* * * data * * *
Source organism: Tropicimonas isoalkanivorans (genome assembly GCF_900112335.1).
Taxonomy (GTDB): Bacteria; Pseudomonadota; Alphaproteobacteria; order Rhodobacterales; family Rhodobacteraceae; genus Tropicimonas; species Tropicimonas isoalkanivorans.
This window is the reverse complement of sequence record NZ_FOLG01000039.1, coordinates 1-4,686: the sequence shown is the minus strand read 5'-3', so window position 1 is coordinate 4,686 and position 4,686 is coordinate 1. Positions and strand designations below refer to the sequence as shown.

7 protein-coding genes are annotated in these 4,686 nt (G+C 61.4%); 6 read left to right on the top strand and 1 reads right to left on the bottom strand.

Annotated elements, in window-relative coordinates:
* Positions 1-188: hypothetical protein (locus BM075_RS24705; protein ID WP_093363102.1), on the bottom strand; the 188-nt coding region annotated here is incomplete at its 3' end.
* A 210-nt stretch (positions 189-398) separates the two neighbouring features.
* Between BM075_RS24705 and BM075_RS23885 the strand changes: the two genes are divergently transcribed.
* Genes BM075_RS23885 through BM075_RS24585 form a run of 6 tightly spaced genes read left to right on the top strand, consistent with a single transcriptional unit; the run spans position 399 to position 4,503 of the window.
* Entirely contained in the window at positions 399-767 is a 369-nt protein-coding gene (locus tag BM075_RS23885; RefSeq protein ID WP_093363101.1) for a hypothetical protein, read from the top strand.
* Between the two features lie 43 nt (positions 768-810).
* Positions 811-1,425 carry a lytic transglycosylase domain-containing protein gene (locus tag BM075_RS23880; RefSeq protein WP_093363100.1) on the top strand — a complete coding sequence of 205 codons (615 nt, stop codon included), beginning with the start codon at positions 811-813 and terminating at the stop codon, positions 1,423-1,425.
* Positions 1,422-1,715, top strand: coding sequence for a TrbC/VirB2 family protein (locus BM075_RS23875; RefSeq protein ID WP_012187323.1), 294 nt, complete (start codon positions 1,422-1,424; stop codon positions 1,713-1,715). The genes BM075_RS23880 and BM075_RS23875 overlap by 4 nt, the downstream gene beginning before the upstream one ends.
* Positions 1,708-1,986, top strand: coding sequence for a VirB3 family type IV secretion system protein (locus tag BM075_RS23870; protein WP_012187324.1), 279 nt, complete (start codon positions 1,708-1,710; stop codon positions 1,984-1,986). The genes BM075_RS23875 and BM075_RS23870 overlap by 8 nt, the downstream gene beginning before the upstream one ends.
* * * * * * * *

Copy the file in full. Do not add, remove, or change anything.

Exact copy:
Source organism: Tropicimonas isoalkanivorans (genome assembly GCF_900112335.1).
Taxonomy (GTDB): Bacteria; Pseudomonadota; Alphaproteobacteria; order Rhodobacterales; family Rhodobacteraceae; genus Tropicimonas; species Tropicimonas isoalkanivorans.
This window is the reverse complement of sequence record NZ_FOLG01000039.1, coordinates 1-4,686: the sequence shown is the minus strand read 5'-3', so window position 1 is coordinate 4,686 and position 4,686 is coordinate 1. Positions and strand designations below refer to the sequence as shown.

7 protein-coding genes are annotated in these 4,686 nt (G+C 61.4%); 6 read left to right on the top strand and 1 reads right to left on the bottom strand.

Annotated elements, in window-relative coordinates:
* Positions 1-188: hypothetical protein (locus BM075_RS24705; protein ID WP_093363102.1), on the bottom strand; the 188-nt coding region annotated here is incomplete at its 3' end.
* A 210-nt stretch (positions 189-398) separates the two neighbouring features.
* Between BM075_RS24705 and BM075_RS23885 the strand changes: the two genes are divergently transcribed.
* Genes BM075_RS23885 through BM075_RS24585 form a run of 6 tightly spaced genes read left to right on the top strand, consistent with a single transcriptional unit; the run spans position 399 to position 4,503 of the window.
* Entirely contained in the window at positions 399-767 is a 369-nt protein-coding gene (locus tag BM075_RS23885; RefSeq protein ID WP_093363101.1) for a hypothetical protein, read from the top strand.
* Between the two features lie 43 nt (positions 768-810).
* Positions 811-1,425 carry a lytic transglycosylase domain-containing protein gene (locus tag BM075_RS23880; RefSeq protein WP_093363100.1) on the top strand — a complete coding sequence of 205 codons (615 nt, stop codon included), beginning with the start codon at positions 811-813 and terminating at the stop codon, positions 1,423-1,425.
* Positions 1,422-1,715, top strand: coding sequence for a TrbC/VirB2 family protein (locus BM075_RS23875; RefSeq protein ID WP_012187323.1), 294 nt, complete (start codon positions 1,422-1,424; stop codon positions 1,713-1,715). The genes BM075_RS23880 and BM075_RS23875 overlap by 4 nt, the downstream gene beginning before the upstream one ends.
* Positions 1,708-1,986, top strand: coding sequence for a VirB3 family type IV secretion system protein (locus tag BM075_RS23870; protein WP_012187324.1), 279 nt, complete (start codon positions 1,708-1,710; stop codon positions 1,984-1,986). The genes BM075_RS23875 and BM075_RS23870 overlap by 8 nt, the downstream gene beginning before the upstream one ends.